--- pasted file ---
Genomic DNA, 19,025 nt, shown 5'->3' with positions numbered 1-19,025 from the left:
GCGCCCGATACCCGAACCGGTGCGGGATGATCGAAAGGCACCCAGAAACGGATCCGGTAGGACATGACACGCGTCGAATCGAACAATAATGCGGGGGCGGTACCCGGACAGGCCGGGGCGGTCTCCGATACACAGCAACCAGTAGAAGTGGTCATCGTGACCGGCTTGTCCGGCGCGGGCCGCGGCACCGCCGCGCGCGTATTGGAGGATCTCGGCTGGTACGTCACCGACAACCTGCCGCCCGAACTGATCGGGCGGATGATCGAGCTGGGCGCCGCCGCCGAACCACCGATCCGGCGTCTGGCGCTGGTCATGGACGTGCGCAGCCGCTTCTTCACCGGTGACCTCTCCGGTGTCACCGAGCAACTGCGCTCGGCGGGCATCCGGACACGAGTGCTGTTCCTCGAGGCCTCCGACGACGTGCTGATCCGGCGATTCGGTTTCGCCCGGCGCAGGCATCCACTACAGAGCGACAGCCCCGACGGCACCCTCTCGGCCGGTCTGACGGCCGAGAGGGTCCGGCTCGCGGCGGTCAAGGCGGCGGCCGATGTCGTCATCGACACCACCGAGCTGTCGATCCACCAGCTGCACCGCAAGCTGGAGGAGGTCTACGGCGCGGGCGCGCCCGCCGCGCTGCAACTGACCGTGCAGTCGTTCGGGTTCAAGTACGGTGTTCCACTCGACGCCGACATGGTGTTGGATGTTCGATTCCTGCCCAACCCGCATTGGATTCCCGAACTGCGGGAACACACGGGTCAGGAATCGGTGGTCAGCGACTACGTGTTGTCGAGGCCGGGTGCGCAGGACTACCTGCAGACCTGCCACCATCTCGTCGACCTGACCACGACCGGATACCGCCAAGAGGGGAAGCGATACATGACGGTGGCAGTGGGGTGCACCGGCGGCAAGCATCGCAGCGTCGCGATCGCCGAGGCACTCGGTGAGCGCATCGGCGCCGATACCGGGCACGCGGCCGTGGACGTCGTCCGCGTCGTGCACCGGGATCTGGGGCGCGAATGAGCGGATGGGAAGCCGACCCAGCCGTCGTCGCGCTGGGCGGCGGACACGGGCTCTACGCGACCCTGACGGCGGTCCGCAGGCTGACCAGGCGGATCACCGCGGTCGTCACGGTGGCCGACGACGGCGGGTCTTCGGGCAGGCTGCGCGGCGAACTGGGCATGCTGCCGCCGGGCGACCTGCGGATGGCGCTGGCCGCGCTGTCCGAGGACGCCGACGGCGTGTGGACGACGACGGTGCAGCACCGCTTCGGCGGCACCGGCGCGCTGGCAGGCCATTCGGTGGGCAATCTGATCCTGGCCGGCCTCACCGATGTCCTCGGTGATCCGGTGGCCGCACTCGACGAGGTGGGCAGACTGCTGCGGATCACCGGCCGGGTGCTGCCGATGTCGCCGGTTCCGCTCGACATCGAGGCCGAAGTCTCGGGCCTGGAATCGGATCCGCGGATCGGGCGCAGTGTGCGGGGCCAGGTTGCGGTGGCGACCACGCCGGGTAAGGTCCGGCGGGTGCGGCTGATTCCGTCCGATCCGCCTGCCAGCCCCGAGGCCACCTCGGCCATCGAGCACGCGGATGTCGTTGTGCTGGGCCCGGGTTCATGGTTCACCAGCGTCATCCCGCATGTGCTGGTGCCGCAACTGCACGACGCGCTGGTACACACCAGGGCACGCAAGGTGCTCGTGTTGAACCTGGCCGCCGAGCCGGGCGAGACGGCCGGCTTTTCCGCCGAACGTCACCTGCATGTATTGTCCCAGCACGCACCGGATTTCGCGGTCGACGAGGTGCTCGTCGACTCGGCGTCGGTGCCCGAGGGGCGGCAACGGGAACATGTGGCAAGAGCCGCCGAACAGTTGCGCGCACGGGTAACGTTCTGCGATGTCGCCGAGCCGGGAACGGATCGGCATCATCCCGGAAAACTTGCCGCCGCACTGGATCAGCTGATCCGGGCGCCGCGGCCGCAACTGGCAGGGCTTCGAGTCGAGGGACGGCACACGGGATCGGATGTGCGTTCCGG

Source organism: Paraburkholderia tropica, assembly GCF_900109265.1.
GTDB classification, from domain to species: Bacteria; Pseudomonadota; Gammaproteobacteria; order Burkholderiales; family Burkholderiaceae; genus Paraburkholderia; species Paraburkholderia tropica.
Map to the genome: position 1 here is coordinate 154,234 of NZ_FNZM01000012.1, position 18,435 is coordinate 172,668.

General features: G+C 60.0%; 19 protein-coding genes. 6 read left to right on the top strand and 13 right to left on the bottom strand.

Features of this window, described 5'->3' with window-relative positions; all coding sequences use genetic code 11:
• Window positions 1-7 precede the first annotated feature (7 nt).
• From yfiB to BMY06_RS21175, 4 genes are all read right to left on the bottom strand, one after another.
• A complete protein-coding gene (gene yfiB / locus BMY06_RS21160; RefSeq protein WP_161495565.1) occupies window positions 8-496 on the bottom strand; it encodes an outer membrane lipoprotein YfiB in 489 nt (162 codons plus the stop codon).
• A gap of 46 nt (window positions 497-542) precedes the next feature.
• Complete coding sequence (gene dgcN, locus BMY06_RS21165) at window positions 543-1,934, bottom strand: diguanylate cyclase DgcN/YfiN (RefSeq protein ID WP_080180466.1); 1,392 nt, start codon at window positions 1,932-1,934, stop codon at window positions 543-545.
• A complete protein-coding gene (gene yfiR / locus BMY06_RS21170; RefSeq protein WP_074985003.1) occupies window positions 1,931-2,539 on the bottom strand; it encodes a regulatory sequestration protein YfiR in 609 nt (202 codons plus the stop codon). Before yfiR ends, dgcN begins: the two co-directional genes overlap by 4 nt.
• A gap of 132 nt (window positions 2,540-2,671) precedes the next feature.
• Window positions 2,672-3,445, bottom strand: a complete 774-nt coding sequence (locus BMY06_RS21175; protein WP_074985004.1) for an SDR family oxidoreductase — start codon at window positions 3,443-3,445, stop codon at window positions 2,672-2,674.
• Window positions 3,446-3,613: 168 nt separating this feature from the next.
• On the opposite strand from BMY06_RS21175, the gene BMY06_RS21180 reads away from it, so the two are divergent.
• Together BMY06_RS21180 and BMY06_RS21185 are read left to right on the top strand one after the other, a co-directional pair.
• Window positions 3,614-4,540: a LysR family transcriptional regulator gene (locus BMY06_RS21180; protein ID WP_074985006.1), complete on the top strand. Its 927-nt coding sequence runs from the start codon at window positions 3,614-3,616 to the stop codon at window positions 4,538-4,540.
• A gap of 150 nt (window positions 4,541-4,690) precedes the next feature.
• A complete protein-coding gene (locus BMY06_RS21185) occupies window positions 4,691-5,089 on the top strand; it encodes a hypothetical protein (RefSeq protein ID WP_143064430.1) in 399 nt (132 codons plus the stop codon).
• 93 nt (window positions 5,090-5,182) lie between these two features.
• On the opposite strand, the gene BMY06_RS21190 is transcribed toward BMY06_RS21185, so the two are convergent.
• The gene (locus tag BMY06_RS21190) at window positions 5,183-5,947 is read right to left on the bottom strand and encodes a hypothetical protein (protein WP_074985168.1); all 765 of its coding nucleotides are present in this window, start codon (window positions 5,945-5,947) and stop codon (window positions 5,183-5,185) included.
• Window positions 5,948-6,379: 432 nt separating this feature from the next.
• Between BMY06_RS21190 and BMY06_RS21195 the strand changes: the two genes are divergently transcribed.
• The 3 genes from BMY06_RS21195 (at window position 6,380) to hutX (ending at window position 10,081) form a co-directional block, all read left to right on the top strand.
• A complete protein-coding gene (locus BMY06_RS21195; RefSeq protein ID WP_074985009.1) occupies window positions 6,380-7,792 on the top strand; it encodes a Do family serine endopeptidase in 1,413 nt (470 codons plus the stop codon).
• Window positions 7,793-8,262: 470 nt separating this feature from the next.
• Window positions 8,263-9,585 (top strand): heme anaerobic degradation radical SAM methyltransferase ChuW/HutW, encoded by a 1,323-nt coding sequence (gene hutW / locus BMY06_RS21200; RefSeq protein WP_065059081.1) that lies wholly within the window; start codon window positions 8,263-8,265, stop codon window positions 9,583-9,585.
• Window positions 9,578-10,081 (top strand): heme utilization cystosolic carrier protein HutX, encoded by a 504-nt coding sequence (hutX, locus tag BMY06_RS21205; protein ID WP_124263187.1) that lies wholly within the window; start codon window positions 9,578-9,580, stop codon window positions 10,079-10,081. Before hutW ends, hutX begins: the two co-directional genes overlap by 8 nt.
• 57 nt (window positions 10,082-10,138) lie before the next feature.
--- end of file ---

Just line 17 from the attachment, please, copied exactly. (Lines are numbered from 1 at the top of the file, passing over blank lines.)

• On the opposite strand from BMY06_RS21175, the gene BMY06_RS21180 reads away from it, so the two are divergent.